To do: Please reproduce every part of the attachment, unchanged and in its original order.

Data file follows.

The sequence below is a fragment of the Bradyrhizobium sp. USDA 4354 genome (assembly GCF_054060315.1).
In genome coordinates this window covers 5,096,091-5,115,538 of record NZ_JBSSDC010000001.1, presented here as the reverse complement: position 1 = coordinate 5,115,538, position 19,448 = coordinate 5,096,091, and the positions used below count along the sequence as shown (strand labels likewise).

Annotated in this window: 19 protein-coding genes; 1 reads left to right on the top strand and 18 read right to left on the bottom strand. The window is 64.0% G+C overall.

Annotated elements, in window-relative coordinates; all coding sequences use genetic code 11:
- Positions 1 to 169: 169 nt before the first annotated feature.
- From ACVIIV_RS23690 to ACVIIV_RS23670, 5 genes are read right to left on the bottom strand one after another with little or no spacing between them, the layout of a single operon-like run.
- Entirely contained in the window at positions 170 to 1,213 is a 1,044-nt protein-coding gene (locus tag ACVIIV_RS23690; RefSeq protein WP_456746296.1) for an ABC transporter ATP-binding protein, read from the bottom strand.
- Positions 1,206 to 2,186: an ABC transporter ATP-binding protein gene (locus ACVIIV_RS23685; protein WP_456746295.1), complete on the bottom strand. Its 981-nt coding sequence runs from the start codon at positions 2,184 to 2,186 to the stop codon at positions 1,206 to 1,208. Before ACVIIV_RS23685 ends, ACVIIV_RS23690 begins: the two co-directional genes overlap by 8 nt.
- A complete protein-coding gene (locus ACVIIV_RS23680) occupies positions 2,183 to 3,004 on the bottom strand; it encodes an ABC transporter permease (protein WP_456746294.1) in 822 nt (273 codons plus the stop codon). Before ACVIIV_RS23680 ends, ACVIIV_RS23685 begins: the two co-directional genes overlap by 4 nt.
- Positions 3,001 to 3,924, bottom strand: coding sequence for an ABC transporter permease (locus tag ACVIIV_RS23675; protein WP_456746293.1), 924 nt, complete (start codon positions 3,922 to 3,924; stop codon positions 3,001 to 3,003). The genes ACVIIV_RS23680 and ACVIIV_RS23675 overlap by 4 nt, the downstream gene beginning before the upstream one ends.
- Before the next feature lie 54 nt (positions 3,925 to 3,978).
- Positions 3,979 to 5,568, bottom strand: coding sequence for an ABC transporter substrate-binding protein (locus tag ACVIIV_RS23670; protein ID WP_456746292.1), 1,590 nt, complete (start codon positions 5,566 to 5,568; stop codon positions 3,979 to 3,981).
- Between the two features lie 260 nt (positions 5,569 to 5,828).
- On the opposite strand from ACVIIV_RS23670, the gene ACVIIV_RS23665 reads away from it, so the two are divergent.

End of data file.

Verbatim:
The sequence below is a fragment of the Bradyrhizobium sp. USDA 4354 genome (assembly GCF_054060315.1).
In genome coordinates this window covers 5,096,091-5,115,538 of record NZ_JBSSDC010000001.1, presented here as the reverse complement: position 1 = coordinate 5,115,538, position 19,448 = coordinate 5,096,091, and the positions used below count along the sequence as shown (strand labels likewise).

Annotated in this window: 19 protein-coding genes; 1 reads left to right on the top strand and 18 read right to left on the bottom strand. The window is 64.0% G+C overall.

Annotated elements, in window-relative coordinates; all coding sequences use genetic code 11:
- Positions 1 to 169: 169 nt before the first annotated feature.
- From ACVIIV_RS23690 to ACVIIV_RS23670, 5 genes are read right to left on the bottom strand one after another with little or no spacing between them, the layout of a single operon-like run.
- Entirely contained in the window at positions 170 to 1,213 is a 1,044-nt protein-coding gene (locus tag ACVIIV_RS23690; RefSeq protein WP_456746296.1) for an ABC transporter ATP-binding protein, read from the bottom strand.
- Positions 1,206 to 2,186: an ABC transporter ATP-binding protein gene (locus ACVIIV_RS23685; protein WP_456746295.1), complete on the bottom strand. Its 981-nt coding sequence runs from the start codon at positions 2,184 to 2,186 to the stop codon at positions 1,206 to 1,208. Before ACVIIV_RS23685 ends, ACVIIV_RS23690 begins: the two co-directional genes overlap by 8 nt.
- A complete protein-coding gene (locus ACVIIV_RS23680) occupies positions 2,183 to 3,004 on the bottom strand; it encodes an ABC transporter permease (protein WP_456746294.1) in 822 nt (273 codons plus the stop codon). Before ACVIIV_RS23680 ends, ACVIIV_RS23685 begins: the two co-directional genes overlap by 4 nt.
- Positions 3,001 to 3,924, bottom strand: coding sequence for an ABC transporter permease (locus tag ACVIIV_RS23675; protein WP_456746293.1), 924 nt, complete (start codon positions 3,922 to 3,924; stop codon positions 3,001 to 3,003). The genes ACVIIV_RS23680 and ACVIIV_RS23675 overlap by 4 nt, the downstream gene beginning before the upstream one ends.
- Before the next feature lie 54 nt (positions 3,925 to 3,978).
- Positions 3,979 to 5,568, bottom strand: coding sequence for an ABC transporter substrate-binding protein (locus tag ACVIIV_RS23670; protein ID WP_456746292.1), 1,590 nt, complete (start codon positions 5,566 to 5,568; stop codon positions 3,979 to 3,981).
- Between the two features lie 260 nt (positions 5,569 to 5,828).
- On the opposite strand from ACVIIV_RS23670, the gene ACVIIV_RS23665 reads away from it, so the two are divergent.